Ten Ways to Infuse Exercise With Joy
During our Revitalize retreat this winter we explored the various ways we deplete energy and how important it is to our resilience to renew our energy across four domains - one of those domains being the physical.
We spend energy daily – all the tasks we do, all the worries we carry, all the little hassles that come and go, and even the engaging things we partake in – these all consume energy, and like an elite athlete, if we want to sustain ourselves rather than burn out, we need to balance this energy output with periods of recovery and renewal. Moving our bodies helps us develop the strength to ensure we have adequate endurance for productivity. We think, we feel and we sleep much better, and our ability to tolerate stress increases when we have moved our bodies.
Exercise and Cognition: Working Smarter
In a study of eighty executives over a nine-month period, those who worked out regularly improved their fitness by 22% and demonstrated a 70% improvement in their ability to make complex decisions as compared with non-exercisers. Seventy percent!
Making it Mindful….Joyfully
Exercise may require nudging our comfort zones, but unless we’re training for the Olympics, we don’t need to push ourselves to falling-down exhaustion or to hobbling around for the next week until our muscles recover. Movement is fun, but it’s not one-size-fits-all. For some of us, sweating buckets, feeling the strain of the muscles and the surge of adrenaline is pure delight because it gets us indelibly into our bodies. For others, a walk on a crisp afternoon can do the same thing.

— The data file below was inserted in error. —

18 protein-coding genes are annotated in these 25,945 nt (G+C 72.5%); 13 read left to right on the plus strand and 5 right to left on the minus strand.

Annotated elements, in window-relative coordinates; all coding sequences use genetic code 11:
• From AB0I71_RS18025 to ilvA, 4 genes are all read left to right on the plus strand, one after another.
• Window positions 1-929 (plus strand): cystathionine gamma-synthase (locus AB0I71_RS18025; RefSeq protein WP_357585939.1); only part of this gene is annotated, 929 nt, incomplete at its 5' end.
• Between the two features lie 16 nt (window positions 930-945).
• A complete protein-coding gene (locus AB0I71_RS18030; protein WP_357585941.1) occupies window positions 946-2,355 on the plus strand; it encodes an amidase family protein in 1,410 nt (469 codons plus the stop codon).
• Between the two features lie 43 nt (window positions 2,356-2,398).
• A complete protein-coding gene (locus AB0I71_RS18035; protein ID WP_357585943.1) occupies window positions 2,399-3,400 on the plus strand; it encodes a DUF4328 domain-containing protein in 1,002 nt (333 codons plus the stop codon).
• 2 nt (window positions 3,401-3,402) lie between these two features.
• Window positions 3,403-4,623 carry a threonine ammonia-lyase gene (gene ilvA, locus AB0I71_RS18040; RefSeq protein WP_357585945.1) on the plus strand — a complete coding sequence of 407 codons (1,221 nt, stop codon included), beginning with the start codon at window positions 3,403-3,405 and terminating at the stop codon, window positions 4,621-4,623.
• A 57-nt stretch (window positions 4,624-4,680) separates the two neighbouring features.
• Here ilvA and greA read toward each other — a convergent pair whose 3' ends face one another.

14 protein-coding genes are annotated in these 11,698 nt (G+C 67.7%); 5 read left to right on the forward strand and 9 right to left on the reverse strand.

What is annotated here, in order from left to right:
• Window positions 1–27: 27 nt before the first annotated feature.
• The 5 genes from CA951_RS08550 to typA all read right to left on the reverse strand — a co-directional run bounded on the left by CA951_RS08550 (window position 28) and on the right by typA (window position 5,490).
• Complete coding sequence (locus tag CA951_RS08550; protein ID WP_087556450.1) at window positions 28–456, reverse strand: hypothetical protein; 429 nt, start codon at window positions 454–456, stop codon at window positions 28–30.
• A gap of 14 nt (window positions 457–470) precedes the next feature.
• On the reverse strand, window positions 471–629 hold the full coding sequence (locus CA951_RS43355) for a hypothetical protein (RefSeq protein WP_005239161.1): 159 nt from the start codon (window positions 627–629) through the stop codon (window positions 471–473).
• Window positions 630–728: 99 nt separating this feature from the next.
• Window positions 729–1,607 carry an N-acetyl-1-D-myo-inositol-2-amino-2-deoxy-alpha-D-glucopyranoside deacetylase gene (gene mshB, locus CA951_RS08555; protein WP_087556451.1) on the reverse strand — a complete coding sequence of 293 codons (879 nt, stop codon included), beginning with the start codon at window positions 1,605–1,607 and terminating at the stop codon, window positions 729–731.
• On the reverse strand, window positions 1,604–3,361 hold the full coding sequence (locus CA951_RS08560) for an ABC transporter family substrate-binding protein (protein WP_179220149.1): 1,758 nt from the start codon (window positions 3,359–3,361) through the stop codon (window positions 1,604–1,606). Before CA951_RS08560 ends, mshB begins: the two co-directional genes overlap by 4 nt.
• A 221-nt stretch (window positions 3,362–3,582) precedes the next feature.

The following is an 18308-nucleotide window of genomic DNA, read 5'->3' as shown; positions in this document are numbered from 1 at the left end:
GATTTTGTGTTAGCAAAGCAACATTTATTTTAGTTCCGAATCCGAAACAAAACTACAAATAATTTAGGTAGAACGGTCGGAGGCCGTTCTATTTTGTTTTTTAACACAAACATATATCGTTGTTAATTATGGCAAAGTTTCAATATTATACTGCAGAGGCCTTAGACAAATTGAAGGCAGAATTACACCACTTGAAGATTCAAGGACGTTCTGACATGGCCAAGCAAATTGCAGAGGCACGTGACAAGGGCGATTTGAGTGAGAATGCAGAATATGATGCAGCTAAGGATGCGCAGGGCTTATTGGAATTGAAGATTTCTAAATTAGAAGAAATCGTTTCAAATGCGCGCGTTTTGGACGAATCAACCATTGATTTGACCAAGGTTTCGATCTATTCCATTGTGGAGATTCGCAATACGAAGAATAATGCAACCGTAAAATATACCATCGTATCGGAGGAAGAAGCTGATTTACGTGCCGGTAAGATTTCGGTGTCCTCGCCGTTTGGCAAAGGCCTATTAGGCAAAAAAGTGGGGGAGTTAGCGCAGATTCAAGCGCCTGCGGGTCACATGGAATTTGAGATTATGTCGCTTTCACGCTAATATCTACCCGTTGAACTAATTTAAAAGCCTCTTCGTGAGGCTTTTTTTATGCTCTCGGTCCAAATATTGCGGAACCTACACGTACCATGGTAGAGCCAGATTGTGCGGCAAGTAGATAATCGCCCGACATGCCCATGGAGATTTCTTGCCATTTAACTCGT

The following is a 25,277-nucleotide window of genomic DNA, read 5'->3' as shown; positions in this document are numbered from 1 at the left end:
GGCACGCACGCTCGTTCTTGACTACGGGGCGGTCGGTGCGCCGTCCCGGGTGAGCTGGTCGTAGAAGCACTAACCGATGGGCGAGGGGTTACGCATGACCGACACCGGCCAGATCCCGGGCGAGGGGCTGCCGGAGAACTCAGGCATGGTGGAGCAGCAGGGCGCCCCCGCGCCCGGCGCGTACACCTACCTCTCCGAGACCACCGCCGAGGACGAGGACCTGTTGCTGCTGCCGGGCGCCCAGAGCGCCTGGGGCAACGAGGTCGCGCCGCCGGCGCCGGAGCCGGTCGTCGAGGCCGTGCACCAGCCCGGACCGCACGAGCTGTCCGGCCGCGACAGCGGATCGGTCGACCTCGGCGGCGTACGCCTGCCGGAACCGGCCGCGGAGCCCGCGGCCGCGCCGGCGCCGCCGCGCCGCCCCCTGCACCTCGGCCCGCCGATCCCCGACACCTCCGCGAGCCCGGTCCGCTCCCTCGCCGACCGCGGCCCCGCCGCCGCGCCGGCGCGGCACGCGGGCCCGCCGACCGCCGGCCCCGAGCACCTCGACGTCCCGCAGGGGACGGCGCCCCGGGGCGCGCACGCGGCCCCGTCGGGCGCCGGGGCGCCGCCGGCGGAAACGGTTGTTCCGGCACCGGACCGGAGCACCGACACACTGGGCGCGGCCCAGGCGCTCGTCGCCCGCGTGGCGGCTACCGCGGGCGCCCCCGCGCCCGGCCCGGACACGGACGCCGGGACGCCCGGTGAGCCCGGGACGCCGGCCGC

The key is mindfulness.
Here are 10 ways to bring mindfulness and joy into having a body:
Take it outside: Whether a stroll, a jog, bike ride, a sun salutation, try to do it under the sky.
Give the eyes a break and let one of the other senses take the spotlight, like hearing. Bring yourself into the present moment by letting all the sounds of the space or environment wash over and through you, from birdsong to the hum of the fridge (avoid assigning preference to certain sounds).
Change up the venue: If you usually take certain routes (walking, biking, swimming), go in a new direction. If you usually exercise in a gym, find a different space, even if it’s the bedroom.
Free movement: With or without music, move without stopping—tell the monkey it’ll only be five minutes. Dance, yoga, tai chi—it doesn’t matter. Allow yourself to find movement that makes your body feel good without any "shoulds" attached.
Get away from home if possible: The monkey-mind can pose hard-core distraction at home. I can’t tell you how many times I’ve come to the mat only to get suddenly seized with the need to dust my baseboards (or check my e-mails).
Explore a new form of exercise: Hula hoop, monkey bars, aerial yoga, swimming, roller skating! Beginner’s mind usually brings us right into the present. Savour the new ways of moving like you would admire exquisite landscape. When the internal critic pushes embarrassment at you, chuckle it off.
Make it a meditation: This works best with some sort of repetitive exercise. Choose a symbol or an idea to hold in your mind during the session, notice how it might morph or blossom as it remains in your attention.
Partner up: Having a friend along for the ride is motivating. If it’s someone close to you, chatting or venting may help release tension—also, it makes the time pass (and if you’re doing something new, you can share the experience).
Stay present: If it’s too much of a struggle to quiet the internal narration in your brain, guide it to present tense (and if you’re with a friend, you can include them by making your conversation stick to present tense). It’s quite a challenge and tends to settle us into silence, which is rather the point.
Breathe: Let the breath be front-and-centre with your attention. Let yourself come to a place where each breath is a blessing.
*Check out Nancy’s thoughts on the “no pain, no gain” myth over on her yogajourney108.com blog.